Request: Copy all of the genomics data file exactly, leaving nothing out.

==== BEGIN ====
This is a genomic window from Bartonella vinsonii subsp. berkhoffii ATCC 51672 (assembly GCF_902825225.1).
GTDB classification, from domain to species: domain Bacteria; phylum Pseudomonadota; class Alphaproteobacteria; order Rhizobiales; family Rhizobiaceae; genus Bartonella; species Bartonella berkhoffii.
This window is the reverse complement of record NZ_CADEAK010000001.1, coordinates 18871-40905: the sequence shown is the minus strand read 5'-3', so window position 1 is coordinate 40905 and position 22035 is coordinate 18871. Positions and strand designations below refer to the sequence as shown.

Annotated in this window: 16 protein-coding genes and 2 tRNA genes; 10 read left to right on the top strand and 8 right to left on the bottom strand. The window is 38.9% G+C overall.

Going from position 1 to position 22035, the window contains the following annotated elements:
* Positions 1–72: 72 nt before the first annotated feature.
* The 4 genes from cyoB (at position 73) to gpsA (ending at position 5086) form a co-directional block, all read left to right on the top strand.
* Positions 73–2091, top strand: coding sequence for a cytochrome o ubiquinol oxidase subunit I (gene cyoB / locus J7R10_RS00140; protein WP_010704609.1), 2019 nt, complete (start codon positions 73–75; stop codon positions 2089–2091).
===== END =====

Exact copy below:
This is a genomic window from Bartonella vinsonii subsp. berkhoffii ATCC 51672 (assembly GCF_902825225.1).
GTDB classification, from domain to species: domain Bacteria; phylum Pseudomonadota; class Alphaproteobacteria; order Rhizobiales; family Rhizobiaceae; genus Bartonella; species Bartonella berkhoffii.
This window is the reverse complement of record NZ_CADEAK010000001.1, coordinates 18871-40905: the sequence shown is the minus strand read 5'-3', so window position 1 is coordinate 40905 and position 22035 is coordinate 18871. Positions and strand designations below refer to the sequence as shown.

Annotated in this window: 16 protein-coding genes and 2 tRNA genes; 10 read left to right on the top strand and 8 right to left on the bottom strand. The window is 38.9% G+C overall.

Going from position 1 to position 22035, the window contains the following annotated elements:
* Positions 1–72: 72 nt before the first annotated feature.
* The 4 genes from cyoB (at position 73) to gpsA (ending at position 5086) form a co-directional block, all read left to right on the top strand.
* Positions 73–2091, top strand: coding sequence for a cytochrome o ubiquinol oxidase subunit I (gene cyoB / locus J7R10_RS00140; protein WP_010704609.1), 2019 nt, complete (start codon positions 73–75; stop codon positions 2089–2091).